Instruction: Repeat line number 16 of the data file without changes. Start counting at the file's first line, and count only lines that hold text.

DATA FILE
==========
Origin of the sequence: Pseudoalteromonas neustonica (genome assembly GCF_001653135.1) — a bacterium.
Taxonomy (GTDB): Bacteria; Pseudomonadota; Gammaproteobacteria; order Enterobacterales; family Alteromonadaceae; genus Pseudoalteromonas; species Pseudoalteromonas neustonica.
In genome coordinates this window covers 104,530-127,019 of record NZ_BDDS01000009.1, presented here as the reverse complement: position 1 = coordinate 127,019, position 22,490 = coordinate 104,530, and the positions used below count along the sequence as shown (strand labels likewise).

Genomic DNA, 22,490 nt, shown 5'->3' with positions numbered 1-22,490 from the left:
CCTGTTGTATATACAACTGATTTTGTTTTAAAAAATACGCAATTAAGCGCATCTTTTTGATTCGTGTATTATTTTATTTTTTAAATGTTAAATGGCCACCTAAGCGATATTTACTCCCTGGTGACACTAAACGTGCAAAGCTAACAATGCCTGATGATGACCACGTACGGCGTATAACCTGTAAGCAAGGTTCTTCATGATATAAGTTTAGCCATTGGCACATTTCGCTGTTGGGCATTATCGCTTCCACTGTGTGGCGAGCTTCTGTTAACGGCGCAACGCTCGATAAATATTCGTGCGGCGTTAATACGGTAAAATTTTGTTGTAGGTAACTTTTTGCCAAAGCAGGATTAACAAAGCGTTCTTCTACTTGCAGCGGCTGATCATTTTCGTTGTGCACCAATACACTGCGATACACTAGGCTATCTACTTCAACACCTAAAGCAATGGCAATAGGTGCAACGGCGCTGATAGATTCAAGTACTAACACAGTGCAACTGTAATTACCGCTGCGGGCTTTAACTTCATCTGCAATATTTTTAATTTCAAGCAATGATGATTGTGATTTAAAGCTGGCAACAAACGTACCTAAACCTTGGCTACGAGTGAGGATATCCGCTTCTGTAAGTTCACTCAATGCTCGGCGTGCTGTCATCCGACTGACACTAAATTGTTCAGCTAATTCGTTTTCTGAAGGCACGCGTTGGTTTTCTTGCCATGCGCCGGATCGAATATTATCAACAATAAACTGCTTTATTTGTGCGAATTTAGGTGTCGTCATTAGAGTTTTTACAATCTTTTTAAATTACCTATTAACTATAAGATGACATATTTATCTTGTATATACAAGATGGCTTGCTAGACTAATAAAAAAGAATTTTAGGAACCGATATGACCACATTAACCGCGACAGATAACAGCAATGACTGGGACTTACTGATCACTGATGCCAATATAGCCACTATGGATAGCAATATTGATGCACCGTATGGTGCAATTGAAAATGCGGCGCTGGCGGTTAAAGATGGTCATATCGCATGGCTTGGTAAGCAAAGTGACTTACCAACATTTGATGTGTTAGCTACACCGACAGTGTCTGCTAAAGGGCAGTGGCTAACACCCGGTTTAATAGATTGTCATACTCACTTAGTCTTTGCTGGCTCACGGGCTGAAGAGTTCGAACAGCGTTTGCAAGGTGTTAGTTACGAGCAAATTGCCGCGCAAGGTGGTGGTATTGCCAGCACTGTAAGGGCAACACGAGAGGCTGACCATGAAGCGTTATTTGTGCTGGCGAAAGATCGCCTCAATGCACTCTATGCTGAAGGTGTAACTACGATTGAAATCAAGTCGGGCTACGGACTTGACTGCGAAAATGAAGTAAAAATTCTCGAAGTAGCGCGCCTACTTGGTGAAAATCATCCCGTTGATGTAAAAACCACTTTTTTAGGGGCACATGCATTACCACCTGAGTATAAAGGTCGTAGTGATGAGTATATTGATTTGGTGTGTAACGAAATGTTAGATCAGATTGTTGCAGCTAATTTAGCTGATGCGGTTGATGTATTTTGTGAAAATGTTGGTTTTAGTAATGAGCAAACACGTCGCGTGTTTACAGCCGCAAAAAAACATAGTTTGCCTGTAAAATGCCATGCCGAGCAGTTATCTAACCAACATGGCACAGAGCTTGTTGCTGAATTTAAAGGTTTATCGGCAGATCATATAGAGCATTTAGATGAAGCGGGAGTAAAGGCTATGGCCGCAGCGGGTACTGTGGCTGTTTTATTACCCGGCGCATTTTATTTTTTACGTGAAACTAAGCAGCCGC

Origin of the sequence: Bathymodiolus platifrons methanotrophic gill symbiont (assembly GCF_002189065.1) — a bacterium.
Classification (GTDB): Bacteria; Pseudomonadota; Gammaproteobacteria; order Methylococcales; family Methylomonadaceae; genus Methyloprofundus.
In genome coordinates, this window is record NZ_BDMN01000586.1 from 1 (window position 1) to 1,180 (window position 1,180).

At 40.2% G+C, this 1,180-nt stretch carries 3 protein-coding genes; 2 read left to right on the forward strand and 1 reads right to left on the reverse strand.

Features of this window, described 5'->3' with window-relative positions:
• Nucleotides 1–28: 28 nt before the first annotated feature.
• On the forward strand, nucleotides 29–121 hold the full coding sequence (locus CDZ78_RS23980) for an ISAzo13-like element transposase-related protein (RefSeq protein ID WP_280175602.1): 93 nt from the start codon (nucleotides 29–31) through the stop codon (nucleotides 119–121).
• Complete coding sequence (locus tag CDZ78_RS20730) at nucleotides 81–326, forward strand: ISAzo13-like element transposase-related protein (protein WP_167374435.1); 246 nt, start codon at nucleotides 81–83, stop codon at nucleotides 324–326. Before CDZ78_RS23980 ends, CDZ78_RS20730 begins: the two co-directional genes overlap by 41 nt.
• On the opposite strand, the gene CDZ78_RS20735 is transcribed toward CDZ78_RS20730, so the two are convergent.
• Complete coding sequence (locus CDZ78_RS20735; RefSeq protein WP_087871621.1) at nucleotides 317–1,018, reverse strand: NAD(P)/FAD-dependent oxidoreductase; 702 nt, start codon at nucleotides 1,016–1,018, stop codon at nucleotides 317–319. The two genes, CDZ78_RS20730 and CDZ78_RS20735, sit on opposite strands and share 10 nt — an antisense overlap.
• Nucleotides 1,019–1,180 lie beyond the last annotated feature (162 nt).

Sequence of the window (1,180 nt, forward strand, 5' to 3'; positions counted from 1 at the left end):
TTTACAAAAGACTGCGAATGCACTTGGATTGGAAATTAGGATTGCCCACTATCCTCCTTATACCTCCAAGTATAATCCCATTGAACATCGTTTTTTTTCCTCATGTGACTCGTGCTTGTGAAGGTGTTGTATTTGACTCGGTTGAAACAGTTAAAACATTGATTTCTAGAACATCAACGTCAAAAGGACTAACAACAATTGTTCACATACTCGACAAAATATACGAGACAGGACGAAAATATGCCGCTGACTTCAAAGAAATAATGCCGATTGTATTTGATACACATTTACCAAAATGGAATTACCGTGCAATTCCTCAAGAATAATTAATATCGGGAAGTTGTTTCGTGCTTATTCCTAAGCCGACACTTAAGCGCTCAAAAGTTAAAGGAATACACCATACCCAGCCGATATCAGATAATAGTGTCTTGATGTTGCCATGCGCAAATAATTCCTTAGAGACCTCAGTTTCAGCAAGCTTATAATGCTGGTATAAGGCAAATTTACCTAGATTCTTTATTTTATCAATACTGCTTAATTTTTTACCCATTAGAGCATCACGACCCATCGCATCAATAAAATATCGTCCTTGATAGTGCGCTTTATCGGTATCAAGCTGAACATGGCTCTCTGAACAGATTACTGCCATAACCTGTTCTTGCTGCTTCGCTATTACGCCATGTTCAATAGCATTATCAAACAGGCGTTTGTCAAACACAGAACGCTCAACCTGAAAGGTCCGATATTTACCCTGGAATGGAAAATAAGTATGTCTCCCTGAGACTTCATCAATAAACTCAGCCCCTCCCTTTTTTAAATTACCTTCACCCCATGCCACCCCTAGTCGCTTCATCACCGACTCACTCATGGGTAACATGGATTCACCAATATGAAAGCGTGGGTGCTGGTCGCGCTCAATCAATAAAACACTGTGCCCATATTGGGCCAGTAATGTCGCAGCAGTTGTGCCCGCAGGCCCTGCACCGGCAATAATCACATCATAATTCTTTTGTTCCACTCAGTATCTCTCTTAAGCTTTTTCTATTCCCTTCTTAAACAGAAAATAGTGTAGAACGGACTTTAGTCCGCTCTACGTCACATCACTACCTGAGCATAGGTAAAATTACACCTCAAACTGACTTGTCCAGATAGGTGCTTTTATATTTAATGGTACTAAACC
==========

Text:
• Nucleotides 1,019–1,180 lie beyond the last annotated feature (162 nt).